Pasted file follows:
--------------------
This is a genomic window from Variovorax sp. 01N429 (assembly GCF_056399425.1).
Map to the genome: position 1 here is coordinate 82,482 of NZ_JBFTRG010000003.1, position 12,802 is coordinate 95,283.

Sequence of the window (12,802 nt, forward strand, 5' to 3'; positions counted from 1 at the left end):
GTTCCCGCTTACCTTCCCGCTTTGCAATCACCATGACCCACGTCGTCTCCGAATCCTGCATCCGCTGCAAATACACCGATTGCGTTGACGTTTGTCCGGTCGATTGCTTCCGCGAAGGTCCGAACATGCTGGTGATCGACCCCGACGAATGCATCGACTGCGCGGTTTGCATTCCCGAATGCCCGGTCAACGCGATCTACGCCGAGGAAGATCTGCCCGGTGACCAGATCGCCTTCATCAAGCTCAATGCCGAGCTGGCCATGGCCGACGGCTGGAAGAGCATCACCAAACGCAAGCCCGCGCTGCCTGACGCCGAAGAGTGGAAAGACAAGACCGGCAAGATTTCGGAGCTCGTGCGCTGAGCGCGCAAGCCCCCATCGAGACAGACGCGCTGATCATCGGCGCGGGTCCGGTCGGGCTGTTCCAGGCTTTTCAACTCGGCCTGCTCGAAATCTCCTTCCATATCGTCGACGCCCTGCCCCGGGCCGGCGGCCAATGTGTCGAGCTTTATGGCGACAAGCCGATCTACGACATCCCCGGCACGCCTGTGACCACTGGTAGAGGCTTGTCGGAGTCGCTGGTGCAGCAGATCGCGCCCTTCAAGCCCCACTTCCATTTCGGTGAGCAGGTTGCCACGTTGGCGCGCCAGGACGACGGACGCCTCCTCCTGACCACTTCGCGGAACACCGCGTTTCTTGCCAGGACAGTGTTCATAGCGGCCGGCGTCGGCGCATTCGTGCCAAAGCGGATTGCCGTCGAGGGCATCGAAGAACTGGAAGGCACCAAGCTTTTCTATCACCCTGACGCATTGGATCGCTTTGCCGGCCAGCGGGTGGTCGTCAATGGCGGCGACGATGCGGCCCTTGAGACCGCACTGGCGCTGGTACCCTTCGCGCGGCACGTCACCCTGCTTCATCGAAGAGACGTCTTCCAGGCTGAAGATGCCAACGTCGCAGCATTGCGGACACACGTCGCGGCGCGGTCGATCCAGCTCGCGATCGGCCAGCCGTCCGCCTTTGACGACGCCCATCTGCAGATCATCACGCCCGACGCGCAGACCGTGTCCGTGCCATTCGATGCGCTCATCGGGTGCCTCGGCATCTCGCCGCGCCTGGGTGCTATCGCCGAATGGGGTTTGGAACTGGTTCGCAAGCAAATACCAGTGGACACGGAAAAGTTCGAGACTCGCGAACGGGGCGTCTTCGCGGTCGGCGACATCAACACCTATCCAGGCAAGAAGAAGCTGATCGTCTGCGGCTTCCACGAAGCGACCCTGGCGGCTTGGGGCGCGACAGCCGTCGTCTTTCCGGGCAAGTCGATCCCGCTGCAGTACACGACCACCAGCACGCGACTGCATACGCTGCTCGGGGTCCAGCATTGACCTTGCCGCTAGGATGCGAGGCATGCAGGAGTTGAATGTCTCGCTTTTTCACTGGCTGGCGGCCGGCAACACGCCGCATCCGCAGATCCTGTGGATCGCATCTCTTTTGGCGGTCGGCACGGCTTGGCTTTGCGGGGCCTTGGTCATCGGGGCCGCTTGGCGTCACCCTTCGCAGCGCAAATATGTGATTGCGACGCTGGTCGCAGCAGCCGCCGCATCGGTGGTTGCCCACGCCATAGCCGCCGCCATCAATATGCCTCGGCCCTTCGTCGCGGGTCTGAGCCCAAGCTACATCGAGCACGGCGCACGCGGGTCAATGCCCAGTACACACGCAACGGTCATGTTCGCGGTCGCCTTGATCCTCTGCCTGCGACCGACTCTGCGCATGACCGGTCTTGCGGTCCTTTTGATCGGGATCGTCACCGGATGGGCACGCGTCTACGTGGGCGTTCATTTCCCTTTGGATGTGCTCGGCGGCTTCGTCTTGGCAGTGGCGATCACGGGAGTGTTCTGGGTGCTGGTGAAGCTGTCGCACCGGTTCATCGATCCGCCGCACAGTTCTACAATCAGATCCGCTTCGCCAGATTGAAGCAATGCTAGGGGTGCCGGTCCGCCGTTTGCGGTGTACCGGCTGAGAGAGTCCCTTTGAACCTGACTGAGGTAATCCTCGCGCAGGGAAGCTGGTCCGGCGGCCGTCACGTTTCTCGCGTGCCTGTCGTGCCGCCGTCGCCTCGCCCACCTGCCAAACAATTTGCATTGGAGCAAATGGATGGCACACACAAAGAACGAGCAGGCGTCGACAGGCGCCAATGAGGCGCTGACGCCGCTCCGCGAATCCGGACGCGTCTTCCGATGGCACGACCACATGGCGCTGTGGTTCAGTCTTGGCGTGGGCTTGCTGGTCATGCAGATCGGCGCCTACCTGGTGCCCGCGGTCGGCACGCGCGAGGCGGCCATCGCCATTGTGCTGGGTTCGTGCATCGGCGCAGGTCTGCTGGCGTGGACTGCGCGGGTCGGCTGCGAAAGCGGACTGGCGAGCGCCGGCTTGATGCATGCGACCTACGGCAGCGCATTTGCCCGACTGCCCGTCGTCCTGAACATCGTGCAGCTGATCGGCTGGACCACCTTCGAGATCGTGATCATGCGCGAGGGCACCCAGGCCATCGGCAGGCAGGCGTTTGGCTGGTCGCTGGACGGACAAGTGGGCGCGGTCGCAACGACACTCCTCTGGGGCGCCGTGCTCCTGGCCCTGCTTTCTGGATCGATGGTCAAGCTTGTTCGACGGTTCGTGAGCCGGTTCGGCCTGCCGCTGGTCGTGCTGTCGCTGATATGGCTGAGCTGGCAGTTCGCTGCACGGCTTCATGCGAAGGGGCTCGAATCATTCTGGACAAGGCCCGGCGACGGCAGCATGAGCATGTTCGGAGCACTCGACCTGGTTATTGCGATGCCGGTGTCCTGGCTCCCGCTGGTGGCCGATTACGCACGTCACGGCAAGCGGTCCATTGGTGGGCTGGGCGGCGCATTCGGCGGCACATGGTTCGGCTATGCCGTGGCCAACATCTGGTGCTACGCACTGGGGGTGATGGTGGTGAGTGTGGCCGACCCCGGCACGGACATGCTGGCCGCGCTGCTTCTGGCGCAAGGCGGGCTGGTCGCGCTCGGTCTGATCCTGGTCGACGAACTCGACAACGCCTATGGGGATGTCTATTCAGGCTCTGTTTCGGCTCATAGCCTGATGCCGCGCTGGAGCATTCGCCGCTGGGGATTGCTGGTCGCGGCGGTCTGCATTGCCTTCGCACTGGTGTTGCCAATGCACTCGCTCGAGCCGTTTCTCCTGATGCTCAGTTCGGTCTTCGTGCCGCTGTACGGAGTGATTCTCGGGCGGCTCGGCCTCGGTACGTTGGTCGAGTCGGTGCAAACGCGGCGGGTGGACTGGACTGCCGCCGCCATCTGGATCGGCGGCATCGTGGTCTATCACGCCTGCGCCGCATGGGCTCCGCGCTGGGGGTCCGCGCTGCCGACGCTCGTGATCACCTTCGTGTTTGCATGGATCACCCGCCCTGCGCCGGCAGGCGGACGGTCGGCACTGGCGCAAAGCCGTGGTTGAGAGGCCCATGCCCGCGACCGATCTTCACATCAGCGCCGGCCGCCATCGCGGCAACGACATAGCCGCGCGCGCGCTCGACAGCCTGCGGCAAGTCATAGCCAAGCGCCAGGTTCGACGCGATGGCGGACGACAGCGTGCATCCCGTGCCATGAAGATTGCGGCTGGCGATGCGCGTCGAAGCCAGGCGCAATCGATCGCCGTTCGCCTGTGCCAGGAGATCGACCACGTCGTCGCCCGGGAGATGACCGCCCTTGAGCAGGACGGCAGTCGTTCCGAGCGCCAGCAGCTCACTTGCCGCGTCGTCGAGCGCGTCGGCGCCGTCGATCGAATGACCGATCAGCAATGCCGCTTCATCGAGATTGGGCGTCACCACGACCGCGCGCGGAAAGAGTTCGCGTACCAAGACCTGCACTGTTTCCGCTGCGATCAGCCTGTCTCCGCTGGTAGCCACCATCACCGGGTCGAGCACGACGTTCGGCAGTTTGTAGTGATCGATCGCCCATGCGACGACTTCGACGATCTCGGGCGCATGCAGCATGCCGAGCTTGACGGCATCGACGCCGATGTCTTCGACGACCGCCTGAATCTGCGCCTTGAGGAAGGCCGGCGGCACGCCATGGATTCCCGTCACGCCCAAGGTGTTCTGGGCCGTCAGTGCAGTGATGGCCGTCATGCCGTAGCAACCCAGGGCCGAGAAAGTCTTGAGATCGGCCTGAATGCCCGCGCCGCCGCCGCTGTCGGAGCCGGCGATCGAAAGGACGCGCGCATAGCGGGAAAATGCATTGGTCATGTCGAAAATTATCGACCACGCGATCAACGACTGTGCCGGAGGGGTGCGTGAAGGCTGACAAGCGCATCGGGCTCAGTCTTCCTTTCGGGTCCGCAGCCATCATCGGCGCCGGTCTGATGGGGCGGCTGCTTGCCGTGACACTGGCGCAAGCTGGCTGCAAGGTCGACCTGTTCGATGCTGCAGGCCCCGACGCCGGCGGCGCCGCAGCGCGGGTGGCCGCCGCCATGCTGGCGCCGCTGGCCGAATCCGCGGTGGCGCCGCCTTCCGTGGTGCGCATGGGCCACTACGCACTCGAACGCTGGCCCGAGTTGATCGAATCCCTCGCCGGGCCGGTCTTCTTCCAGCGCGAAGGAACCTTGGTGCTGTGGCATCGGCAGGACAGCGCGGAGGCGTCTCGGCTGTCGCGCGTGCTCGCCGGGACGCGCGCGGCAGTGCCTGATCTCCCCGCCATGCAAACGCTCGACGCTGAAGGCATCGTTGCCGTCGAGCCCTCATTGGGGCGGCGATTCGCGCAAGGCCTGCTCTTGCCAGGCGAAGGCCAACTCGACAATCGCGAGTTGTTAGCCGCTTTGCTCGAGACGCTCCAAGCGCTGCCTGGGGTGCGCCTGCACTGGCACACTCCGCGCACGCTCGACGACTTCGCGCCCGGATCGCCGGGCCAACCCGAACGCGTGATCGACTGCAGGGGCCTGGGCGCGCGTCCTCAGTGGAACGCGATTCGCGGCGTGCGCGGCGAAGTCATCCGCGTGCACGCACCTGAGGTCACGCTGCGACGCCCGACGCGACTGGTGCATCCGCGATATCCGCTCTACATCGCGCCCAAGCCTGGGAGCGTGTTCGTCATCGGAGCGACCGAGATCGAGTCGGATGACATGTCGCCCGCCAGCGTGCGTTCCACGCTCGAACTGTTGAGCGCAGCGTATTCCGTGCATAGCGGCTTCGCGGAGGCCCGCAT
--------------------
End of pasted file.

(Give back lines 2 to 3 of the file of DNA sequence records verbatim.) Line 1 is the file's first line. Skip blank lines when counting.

Map to the genome: position 1 here is coordinate 82,482 of NZ_JBFTRG010000003.1, position 12,802 is coordinate 95,283.

Sequence of the window (12,802 nt, forward strand, 5' to 3'; positions counted from 1 at the left end):